Chemical Adsorption on Zeolite Catalysts

Surface acid site characterization is an essential step for the design, development, and quality control of successful zeolite-based catalysts. Temperature programmed methods (TPX) provide fast, precise, and safe screening for catalysts. In particular, the use of ammonia temperature programmed desorption (TPD) for the evaluation of Brønsted and Lewis acid sites on zeolites and related materials is discussed.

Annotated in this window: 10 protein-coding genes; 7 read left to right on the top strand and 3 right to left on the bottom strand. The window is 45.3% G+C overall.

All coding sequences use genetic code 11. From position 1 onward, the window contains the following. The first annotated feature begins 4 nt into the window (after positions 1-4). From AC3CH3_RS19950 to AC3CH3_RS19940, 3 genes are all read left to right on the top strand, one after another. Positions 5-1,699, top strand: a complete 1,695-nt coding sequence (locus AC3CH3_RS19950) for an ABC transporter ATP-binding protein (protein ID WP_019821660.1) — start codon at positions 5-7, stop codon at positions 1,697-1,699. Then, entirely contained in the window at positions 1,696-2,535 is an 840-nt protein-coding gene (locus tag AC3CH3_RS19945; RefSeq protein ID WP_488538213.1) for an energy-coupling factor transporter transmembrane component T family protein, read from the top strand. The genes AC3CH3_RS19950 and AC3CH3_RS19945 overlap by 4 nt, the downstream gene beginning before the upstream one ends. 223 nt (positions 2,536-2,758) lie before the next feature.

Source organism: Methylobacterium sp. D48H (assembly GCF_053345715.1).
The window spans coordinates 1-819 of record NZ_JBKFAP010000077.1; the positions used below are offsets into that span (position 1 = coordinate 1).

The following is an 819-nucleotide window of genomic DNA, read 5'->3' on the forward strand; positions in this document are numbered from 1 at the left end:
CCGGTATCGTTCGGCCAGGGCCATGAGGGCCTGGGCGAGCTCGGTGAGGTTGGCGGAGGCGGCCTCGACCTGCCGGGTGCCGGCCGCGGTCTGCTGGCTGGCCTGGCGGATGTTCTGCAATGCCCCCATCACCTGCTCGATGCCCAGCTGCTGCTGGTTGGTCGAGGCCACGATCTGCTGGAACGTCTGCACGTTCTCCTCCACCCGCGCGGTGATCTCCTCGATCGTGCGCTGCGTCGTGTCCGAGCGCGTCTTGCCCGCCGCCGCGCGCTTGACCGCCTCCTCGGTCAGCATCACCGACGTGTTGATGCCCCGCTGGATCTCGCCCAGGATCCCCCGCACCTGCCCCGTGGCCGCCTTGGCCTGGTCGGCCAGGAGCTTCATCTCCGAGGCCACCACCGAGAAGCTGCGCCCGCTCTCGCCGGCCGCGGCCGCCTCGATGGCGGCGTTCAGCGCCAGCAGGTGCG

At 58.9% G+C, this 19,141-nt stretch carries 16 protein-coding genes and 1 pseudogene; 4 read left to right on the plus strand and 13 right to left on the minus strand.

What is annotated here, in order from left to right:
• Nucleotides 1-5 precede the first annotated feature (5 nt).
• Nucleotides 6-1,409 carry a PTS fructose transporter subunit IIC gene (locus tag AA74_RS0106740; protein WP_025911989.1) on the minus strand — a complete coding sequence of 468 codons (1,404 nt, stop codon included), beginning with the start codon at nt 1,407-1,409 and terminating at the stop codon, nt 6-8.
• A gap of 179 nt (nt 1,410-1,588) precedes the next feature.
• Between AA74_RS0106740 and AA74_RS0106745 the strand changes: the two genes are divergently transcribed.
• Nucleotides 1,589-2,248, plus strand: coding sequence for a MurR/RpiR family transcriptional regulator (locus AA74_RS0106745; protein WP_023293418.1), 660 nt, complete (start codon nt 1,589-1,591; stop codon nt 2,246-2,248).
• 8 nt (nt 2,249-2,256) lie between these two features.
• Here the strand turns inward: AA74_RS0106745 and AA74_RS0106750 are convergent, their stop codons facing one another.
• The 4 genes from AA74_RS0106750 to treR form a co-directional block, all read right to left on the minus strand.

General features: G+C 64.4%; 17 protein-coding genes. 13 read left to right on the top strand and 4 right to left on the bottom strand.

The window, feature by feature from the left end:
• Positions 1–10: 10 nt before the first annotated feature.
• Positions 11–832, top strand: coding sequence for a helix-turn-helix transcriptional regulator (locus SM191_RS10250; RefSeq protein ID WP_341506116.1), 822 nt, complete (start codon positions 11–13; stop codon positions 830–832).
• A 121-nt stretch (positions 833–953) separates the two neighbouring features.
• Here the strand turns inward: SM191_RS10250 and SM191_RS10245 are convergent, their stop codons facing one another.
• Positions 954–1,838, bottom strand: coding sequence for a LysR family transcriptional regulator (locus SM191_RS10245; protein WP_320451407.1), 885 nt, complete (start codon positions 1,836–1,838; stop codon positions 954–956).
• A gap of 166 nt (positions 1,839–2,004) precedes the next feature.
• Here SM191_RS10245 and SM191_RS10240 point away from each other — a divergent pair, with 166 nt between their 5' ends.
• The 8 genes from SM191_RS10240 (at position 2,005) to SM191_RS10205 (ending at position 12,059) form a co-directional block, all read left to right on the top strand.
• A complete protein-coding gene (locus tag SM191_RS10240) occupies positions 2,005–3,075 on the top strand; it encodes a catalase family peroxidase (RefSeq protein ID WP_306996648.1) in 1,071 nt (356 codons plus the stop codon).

One of the most important properties of commercial zeolites is their ability to act as solid-acid catalysts. This property, in tandem with their distinct pore size and shape, is driving multi-billion dollar industries in making synthetic household and industrial products. Zeolites can be made multi-functional by incorporating metals to enhance their catalytic properties and/or the pore structure can be tailored to achieve size or shape selectivity and suppress undesirable product formation. Any alterations to the original zeolite may affect the acid (catalytic) sites. Given the tremendous importance of acid sites (distinguished as Brønsted or Lewis) on catalyst performance, quantification and understanding of the acid sites is of the utmost importance. The number and type of acid site, strength, and distribution can be determined by temperature programmed chemisorption methods (TPX) using the ChemBET Pulsar and autosorb iQ-C instruments. 

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